Jeremiah 43.1-11 – Pride & its consequences
Posted: 2 August 2010 in Jeremiah

And it came to pass, that when Jeremiah had made an end of speaking unto all the people all the words of the LORD their God, for which the LORD their God had sent him to them, even all these words, Then spake Azariah the son of Hoshaiah, and Johanan the son of Kareah, and all the proud men, saying unto Jeremiah, Thou speakest falsely: the LORD our God hath not sent thee to say, Go not into Egypt to sojourn there: But Baruch the son of Neriah setteth thee on against us, for to deliver us into the hand of the Chaldeans, that they might put us to death, and carry us away captives into Babylon. So Johanan the son of Kareah, and all the captains of the forces, and all the people, obeyed not the voice of the LORD, to dwell in the land of Judah.

At this point the rebels depart into Egypt, taking Jeremiah with them.

Then came the word of the LORD unto Jeremiah in Tahpanhes, saying, Take great stones in thine hand, and hide them in the clay in the brickkiln, which is at the entry of Pharaoh’s house in Tahpanhes, in the sight of the men of Judah; And say unto them, Thus saith the LORD of hosts, the God of Israel; Behold, I will send and take Nebuchadrezzar the king of Babylon, my servant, and will set his throne upon these stones that I have hid; and he shall spread his royal pavilion over them. And when he cometh, he shall smite the land of Egypt, and deliver such as are for death to death; and such as are for captivity to captivity; and such as are for the sword to the sword.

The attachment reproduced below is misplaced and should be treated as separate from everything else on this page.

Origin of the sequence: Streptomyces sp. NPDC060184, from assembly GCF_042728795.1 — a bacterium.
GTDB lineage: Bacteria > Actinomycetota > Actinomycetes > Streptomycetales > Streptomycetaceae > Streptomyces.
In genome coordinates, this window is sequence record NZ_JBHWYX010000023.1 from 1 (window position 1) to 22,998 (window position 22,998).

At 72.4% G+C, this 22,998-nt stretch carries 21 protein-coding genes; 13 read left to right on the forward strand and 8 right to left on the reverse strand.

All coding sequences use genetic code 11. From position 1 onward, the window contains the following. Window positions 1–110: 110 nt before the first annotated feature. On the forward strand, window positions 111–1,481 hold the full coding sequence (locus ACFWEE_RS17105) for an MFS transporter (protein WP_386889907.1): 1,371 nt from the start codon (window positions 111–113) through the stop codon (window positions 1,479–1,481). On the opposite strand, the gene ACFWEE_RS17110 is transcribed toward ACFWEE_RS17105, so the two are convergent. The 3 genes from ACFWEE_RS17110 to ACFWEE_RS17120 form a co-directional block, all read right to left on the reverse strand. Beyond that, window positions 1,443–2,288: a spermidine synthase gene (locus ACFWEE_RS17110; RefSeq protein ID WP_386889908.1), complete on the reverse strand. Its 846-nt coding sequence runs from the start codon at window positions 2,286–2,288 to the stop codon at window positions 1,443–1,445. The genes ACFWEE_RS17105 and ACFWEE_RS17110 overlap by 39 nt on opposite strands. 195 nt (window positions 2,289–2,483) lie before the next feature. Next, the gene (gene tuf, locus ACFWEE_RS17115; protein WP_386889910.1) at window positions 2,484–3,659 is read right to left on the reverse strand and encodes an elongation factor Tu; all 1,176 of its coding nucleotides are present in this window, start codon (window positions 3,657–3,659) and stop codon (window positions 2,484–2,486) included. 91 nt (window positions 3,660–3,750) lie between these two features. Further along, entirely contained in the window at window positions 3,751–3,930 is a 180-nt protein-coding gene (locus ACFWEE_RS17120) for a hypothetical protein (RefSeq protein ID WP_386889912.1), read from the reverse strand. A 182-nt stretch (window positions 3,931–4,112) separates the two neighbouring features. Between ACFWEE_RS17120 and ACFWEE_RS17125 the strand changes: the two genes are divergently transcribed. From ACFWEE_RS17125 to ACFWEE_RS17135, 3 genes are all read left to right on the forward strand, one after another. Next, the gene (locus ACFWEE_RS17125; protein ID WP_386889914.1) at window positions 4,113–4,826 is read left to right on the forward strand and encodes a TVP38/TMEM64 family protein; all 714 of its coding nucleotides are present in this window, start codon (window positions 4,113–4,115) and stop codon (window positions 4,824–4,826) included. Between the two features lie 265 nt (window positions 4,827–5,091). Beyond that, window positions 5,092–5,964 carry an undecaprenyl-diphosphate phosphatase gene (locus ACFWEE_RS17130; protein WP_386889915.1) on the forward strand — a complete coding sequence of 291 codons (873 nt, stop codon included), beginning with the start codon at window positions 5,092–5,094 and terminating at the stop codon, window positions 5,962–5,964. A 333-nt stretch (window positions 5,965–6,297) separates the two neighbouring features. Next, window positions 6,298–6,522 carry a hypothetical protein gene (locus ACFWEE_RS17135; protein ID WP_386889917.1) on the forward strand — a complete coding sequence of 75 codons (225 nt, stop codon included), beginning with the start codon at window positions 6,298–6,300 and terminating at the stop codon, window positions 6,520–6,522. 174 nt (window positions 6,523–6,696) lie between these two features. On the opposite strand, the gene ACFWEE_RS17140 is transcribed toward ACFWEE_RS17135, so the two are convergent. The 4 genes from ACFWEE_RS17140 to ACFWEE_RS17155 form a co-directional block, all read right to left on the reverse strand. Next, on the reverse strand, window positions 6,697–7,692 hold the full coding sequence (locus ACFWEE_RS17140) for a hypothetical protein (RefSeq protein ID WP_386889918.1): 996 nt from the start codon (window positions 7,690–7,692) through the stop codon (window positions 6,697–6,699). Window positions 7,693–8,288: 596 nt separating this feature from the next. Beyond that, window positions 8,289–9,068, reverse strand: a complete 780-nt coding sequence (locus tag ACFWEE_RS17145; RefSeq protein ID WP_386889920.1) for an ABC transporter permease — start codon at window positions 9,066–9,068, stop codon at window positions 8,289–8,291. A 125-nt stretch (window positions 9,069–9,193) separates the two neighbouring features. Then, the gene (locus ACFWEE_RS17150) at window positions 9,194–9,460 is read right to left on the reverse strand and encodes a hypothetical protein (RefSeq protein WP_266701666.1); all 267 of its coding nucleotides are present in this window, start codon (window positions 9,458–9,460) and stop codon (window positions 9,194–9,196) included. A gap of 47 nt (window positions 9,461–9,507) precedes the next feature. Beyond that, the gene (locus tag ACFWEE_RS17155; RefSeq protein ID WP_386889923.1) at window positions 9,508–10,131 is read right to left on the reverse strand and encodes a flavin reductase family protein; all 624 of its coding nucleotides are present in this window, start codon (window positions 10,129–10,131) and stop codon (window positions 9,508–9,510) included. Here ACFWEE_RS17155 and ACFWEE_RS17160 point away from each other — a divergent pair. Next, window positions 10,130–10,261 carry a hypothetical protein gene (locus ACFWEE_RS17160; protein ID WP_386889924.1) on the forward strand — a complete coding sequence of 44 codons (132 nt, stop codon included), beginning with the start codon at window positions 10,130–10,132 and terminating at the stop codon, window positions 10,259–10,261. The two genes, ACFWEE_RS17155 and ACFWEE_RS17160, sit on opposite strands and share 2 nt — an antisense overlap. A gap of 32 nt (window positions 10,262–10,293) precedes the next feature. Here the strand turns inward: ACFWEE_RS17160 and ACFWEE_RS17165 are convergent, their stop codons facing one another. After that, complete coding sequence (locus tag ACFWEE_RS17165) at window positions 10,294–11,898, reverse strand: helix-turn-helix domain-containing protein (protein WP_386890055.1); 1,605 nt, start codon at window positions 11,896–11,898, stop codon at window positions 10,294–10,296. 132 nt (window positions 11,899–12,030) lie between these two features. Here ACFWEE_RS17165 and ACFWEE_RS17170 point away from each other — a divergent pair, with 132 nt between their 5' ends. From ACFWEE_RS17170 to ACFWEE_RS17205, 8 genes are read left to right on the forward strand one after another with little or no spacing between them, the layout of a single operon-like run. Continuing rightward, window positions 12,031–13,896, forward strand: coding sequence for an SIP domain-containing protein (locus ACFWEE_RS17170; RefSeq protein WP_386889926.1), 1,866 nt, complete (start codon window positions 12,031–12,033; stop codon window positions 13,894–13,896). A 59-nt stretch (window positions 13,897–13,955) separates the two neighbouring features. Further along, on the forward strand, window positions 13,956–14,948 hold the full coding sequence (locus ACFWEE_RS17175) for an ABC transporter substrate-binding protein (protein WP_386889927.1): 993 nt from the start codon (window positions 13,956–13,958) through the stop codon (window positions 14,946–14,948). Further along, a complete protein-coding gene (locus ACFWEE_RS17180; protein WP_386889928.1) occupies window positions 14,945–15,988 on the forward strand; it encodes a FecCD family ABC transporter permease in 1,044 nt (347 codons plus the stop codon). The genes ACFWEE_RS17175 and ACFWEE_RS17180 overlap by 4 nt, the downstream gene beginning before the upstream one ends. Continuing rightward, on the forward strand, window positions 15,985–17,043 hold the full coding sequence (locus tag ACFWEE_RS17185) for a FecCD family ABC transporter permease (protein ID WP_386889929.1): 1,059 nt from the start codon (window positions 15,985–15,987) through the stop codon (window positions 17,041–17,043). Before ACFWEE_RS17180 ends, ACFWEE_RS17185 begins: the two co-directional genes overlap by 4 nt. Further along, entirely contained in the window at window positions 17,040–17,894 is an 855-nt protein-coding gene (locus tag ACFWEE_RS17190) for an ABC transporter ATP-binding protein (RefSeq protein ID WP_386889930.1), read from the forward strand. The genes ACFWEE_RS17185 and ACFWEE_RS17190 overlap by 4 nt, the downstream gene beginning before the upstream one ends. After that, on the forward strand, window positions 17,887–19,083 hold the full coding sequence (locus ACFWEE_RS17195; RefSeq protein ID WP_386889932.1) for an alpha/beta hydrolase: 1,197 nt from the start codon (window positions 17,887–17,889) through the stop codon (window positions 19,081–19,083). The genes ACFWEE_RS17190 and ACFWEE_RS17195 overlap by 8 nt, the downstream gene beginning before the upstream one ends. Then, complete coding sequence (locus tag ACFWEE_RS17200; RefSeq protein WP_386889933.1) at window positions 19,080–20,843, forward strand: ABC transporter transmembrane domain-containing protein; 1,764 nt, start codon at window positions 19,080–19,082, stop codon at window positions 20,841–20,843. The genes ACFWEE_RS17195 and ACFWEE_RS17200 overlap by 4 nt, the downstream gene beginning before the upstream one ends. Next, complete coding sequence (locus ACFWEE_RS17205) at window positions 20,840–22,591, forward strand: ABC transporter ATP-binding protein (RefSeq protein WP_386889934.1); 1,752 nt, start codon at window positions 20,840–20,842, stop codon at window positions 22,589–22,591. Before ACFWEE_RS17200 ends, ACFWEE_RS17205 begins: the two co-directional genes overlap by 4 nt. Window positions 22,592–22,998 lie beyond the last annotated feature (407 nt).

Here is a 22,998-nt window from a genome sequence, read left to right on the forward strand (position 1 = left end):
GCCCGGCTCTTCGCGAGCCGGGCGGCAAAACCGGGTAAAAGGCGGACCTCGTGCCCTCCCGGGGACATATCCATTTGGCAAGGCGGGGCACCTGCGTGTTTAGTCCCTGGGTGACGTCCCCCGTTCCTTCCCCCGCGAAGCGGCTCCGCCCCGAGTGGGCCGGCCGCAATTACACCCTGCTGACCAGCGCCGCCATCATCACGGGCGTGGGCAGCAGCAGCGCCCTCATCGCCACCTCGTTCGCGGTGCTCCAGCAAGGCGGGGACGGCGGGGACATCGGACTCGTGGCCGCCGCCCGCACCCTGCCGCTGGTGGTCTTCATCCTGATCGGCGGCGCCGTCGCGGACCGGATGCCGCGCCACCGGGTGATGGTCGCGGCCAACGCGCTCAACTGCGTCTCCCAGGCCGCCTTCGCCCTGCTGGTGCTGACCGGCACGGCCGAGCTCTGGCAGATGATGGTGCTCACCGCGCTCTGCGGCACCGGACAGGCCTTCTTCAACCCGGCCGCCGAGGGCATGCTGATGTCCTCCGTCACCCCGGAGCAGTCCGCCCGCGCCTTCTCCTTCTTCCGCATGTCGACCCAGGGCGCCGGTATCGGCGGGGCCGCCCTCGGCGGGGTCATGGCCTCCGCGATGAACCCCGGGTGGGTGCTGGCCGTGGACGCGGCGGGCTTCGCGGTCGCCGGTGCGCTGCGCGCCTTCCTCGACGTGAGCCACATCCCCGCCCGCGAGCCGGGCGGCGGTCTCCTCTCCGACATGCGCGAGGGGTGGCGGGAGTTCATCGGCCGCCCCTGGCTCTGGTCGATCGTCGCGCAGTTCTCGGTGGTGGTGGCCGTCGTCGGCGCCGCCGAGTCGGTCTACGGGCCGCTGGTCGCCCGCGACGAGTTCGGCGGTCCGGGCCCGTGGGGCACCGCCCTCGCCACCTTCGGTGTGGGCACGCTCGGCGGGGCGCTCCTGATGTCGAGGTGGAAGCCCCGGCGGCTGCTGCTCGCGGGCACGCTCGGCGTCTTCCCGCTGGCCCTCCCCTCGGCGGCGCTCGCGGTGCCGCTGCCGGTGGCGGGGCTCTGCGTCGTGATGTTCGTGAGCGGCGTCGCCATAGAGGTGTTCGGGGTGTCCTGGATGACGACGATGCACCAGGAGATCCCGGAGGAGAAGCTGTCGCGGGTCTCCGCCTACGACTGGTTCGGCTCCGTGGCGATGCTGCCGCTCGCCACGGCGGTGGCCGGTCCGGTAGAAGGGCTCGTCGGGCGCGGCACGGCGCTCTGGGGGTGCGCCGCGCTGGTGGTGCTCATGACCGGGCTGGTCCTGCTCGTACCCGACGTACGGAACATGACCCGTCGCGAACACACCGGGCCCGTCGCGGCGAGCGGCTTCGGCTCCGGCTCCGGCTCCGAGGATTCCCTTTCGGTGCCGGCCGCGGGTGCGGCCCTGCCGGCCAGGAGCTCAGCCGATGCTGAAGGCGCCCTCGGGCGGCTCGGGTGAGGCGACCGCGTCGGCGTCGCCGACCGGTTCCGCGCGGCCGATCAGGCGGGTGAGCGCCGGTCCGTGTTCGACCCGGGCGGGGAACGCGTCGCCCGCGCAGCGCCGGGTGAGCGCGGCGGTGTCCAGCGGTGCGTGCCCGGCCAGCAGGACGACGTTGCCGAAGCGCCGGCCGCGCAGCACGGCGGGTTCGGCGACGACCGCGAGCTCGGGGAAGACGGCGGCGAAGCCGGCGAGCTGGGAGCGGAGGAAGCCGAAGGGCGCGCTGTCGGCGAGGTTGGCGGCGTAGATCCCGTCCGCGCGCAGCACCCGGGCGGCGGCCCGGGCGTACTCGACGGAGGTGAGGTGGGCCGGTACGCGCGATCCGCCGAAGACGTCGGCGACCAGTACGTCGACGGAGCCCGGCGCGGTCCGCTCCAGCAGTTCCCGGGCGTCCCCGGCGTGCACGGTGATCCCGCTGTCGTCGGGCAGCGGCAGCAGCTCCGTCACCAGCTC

In Genesis 3, pride is identified as the original sin, from which all other sins flow. Here it is on display again. Through the good offices of the prophet Jeremiah, God’s will has been made known to what remains of the Jewish establishment, following the fall of Jerusalem in 587BC. They are told that they must remain in Jerusalem, where they can expect to become the captives, and later the servants (slaves) of the Babylonians.

Being members of the former political elite, this news does not fall lightly on their ears. So, man being what he is, they decide that what they have heard is not God’s will, and that (funny enough) God’s will is identical to their own. So they try to make their escape into Egypt which (along with Judah) was in a state of rebellion against Babylonian rule.

However, God now speaks to them again, and this time they learn what the result of their disobedience will be. That, when the Babylonians invade Egypt to bring it to heel (in 568BC), they will die by the sword.

The moral of this story is that the will of God cannot be frustrated by the machinations of men, whose own best interests always lie in submission to God – no matter how much we may wish that his will for us was something other than it is.

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